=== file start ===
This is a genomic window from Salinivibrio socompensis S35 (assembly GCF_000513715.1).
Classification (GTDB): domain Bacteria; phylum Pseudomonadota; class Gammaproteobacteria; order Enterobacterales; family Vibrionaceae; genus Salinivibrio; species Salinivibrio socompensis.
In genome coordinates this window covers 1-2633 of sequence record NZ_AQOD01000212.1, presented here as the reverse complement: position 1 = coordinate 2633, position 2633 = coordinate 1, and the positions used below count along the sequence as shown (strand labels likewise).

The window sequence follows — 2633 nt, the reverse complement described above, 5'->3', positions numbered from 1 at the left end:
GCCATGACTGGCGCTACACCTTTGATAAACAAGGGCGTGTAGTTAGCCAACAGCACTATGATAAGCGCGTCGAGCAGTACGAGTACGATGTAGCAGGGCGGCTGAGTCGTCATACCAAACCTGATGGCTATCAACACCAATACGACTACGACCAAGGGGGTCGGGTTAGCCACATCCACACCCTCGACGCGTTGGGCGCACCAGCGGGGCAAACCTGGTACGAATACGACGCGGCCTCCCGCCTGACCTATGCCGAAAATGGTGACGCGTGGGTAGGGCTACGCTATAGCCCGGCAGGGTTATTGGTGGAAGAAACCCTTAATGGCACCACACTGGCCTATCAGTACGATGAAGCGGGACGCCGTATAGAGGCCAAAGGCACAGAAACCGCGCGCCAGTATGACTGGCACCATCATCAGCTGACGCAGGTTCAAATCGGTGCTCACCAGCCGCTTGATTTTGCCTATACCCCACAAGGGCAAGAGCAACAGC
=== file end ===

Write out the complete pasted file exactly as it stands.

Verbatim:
This is a genomic window from Salinivibrio socompensis S35 (assembly GCF_000513715.1).
Classification (GTDB): domain Bacteria; phylum Pseudomonadota; class Gammaproteobacteria; order Enterobacterales; family Vibrionaceae; genus Salinivibrio; species Salinivibrio socompensis.
In genome coordinates this window covers 1-2633 of sequence record NZ_AQOD01000212.1, presented here as the reverse complement: position 1 = coordinate 2633, position 2633 = coordinate 1, and the positions used below count along the sequence as shown (strand labels likewise).

The window sequence follows — 2633 nt, the reverse complement described above, 5'->3', positions numbered from 1 at the left end:
GCCATGACTGGCGCTACACCTTTGATAAACAAGGGCGTGTAGTTAGCCAACAGCACTATGATAAGCGCGTCGAGCAGTACGAGTACGATGTAGCAGGGCGGCTGAGTCGTCATACCAAACCTGATGGCTATCAACACCAATACGACTACGACCAAGGGGGTCGGGTTAGCCACATCCACACCCTCGACGCGTTGGGCGCACCAGCGGGGCAAACCTGGTACGAATACGACGCGGCCTCCCGCCTGACCTATGCCGAAAATGGTGACGCGTGGGTAGGGCTACGCTATAGCCCGGCAGGGTTATTGGTGGAAGAAACCCTTAATGGCACCACACTGGCCTATCAGTACGATGAAGCGGGACGCCGTATAGAGGCCAAAGGCACAGAAACCGCGCGCCAGTATGACTGGCACCATCATCAGCTGACGCAGGTTCAAATCGGTGCTCACCAGCCGCTTGATTTTGCCTATACCCCACAAGGGCAAGAGCAACAGC